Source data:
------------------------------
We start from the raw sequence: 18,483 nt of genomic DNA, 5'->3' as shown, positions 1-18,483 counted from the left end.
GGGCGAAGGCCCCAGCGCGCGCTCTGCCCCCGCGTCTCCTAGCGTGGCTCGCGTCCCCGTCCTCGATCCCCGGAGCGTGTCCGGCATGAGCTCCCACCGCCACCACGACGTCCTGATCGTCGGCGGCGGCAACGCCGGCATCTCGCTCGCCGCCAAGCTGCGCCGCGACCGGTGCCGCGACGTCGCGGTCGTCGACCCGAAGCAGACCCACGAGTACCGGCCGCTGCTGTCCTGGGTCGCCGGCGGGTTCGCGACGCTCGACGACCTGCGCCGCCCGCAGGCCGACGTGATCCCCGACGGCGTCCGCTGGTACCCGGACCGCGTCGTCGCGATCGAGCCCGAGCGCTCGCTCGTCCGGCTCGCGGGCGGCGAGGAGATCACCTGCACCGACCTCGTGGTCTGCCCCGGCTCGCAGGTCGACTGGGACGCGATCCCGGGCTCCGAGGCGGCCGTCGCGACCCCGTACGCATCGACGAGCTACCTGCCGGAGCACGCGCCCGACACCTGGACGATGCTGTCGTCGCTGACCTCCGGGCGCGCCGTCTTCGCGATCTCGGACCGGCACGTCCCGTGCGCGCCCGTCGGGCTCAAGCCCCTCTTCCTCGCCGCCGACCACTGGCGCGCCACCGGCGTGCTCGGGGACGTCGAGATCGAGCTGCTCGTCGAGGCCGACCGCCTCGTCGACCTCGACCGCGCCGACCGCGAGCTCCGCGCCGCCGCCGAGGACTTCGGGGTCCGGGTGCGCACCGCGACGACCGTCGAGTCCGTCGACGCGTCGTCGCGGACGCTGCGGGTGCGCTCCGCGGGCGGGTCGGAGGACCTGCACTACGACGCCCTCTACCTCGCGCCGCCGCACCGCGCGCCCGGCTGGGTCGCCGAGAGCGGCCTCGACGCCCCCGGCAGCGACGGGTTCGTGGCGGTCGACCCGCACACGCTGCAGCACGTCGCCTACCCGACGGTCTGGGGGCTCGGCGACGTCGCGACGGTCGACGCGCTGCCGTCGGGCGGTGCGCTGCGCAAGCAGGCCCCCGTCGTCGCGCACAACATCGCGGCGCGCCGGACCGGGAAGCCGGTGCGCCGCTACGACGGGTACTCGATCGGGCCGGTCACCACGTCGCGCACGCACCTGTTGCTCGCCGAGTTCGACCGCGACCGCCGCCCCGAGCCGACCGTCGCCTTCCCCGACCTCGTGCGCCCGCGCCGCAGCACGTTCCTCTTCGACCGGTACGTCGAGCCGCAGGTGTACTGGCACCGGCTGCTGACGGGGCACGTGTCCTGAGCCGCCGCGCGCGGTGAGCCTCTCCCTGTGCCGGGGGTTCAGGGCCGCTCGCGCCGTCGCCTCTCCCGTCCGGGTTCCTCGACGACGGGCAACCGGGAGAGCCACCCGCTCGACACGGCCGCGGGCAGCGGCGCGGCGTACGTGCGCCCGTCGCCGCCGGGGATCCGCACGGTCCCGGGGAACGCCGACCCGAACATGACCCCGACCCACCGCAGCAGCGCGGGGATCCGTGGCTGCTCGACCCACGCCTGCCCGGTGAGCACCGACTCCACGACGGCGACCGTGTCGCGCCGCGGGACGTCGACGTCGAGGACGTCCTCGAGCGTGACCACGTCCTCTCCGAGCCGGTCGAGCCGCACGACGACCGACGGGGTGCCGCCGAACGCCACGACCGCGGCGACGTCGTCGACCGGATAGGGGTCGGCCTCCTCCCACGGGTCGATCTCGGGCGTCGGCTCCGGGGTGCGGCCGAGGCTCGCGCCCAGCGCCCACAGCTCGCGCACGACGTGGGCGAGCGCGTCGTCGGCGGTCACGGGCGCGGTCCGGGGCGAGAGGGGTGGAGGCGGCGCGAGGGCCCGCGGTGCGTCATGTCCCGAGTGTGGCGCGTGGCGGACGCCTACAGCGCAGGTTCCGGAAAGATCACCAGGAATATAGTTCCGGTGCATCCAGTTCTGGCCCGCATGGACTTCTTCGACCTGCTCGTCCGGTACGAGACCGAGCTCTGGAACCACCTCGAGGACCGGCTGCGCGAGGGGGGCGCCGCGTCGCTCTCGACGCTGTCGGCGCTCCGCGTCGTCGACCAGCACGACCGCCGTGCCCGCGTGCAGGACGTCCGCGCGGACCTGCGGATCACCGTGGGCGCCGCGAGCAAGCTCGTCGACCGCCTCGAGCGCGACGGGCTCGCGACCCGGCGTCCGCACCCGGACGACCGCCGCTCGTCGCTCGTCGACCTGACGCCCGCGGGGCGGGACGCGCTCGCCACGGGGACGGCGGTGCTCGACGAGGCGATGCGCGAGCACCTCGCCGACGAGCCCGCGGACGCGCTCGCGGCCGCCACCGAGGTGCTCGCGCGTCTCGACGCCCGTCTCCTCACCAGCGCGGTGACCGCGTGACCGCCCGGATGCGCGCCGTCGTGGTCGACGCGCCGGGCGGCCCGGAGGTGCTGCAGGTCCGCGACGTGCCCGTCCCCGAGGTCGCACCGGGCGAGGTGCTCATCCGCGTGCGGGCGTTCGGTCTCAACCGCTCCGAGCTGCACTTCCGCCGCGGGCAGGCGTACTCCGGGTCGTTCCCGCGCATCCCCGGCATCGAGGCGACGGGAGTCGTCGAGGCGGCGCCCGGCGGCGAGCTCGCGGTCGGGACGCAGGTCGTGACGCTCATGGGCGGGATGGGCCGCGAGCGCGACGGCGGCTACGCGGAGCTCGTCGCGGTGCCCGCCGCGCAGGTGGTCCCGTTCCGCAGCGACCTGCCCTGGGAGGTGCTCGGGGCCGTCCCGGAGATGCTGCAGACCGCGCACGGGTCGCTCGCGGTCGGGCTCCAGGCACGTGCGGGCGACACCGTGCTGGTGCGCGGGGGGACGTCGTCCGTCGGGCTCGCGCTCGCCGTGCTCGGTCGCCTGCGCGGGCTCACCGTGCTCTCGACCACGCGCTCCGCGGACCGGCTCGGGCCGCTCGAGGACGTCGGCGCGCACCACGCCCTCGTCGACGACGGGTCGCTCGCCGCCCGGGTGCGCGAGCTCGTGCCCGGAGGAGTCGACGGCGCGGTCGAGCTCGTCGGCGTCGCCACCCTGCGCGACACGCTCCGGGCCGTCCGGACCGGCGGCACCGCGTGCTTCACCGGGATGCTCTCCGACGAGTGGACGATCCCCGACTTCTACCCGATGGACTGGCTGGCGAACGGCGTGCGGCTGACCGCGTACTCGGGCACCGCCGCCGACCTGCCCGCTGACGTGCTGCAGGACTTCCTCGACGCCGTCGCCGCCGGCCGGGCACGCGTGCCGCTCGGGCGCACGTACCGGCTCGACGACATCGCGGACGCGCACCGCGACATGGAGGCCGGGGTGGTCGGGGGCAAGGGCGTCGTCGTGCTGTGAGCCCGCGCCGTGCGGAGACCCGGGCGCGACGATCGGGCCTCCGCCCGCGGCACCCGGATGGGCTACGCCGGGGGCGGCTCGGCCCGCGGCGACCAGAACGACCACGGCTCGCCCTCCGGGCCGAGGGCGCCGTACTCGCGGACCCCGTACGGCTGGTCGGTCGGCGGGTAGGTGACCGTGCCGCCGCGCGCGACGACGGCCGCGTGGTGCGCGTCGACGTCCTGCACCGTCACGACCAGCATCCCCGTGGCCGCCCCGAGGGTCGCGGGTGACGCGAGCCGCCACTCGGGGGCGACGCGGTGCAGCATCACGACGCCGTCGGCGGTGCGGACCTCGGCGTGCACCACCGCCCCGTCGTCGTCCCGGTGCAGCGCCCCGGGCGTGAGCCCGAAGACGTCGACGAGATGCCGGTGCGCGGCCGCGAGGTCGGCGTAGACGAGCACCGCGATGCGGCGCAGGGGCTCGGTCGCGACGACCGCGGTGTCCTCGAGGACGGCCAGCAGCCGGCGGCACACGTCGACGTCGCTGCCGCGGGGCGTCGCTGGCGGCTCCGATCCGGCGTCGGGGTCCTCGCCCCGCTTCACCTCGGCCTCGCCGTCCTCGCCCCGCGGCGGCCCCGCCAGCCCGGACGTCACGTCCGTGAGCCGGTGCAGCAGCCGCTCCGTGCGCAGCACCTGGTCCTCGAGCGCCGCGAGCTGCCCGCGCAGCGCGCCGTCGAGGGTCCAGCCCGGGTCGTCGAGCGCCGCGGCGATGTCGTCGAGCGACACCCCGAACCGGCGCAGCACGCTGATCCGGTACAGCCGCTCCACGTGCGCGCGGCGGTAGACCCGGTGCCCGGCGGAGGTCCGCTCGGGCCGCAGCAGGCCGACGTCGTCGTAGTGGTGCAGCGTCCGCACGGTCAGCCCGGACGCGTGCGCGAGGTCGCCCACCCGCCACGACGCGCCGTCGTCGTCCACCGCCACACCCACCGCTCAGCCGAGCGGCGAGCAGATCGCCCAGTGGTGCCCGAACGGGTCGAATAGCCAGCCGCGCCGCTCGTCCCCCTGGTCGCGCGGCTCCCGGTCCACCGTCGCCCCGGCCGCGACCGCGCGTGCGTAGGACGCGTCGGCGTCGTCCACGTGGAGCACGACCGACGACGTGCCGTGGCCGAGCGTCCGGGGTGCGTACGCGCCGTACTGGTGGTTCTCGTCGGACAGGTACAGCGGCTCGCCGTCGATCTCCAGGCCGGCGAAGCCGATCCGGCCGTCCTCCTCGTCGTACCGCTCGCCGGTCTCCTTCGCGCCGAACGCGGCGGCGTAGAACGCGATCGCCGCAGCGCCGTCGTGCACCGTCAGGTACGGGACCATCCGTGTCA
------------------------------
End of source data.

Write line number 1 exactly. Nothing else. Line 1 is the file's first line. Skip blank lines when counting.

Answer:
We start from the raw sequence: 18,483 nt of genomic DNA, 5'->3' as shown, positions 1-18,483 counted from the left end.